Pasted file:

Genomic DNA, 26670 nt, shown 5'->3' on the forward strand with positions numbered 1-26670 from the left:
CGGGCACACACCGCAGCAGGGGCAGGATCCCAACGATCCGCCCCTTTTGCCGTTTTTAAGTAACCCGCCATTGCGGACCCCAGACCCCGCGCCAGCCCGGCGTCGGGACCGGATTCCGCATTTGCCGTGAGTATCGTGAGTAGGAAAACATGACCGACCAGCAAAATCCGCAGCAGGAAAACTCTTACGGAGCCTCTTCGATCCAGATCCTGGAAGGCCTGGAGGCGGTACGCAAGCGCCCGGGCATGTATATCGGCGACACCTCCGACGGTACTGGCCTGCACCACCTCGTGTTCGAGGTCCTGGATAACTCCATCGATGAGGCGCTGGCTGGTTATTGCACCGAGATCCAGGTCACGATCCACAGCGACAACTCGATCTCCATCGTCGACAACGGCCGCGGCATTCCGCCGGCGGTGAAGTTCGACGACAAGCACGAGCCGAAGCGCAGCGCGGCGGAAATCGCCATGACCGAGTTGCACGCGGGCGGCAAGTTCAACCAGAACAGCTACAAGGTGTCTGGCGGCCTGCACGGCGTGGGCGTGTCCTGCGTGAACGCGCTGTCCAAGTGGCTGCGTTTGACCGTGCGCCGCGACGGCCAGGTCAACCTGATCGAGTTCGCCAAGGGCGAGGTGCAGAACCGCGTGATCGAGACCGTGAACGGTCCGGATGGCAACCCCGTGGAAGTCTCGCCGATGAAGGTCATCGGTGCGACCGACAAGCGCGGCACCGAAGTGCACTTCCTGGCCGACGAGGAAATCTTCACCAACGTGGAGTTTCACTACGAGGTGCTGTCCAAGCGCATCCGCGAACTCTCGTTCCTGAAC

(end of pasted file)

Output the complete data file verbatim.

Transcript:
Genomic DNA, 26670 nt, shown 5'->3' on the forward strand with positions numbered 1-26670 from the left:
CGGGCACACACCGCAGCAGGGGCAGGATCCCAACGATCCGCCCCTTTTGCCGTTTTTAAGTAACCCGCCATTGCGGACCCCAGACCCCGCGCCAGCCCGGCGTCGGGACCGGATTCCGCATTTGCCGTGAGTATCGTGAGTAGGAAAACATGACCGACCAGCAAAATCCGCAGCAGGAAAACTCTTACGGAGCCTCTTCGATCCAGATCCTGGAAGGCCTGGAGGCGGTACGCAAGCGCCCGGGCATGTATATCGGCGACACCTCCGACGGTACTGGCCTGCACCACCTCGTGTTCGAGGTCCTGGATAACTCCATCGATGAGGCGCTGGCTGGTTATTGCACCGAGATCCAGGTCACGATCCACAGCGACAACTCGATCTCCATCGTCGACAACGGCCGCGGCATTCCGCCGGCGGTGAAGTTCGACGACAAGCACGAGCCGAAGCGCAGCGCGGCGGAAATCGCCATGACCGAGTTGCACGCGGGCGGCAAGTTCAACCAGAACAGCTACAAGGTGTCTGGCGGCCTGCACGGCGTGGGCGTGTCCTGCGTGAACGCGCTGTCCAAGTGGCTGCGTTTGACCGTGCGCCGCGACGGCCAGGTCAACCTGATCGAGTTCGCCAAGGGCGAGGTGCAGAACCGCGTGATCGAGACCGTGAACGGTCCGGATGGCAACCCCGTGGAAGTCTCGCCGATGAAGGTCATCGGTGCGACCGACAAGCGCGGCACCGAAGTGCACTTCCTGGCCGACGAGGAAATCTTCACCAACGTGGAGTTTCACTACGAGGTGCTGTCCAAGCGCATCCGCGAACTCTCGTTCCTGAAC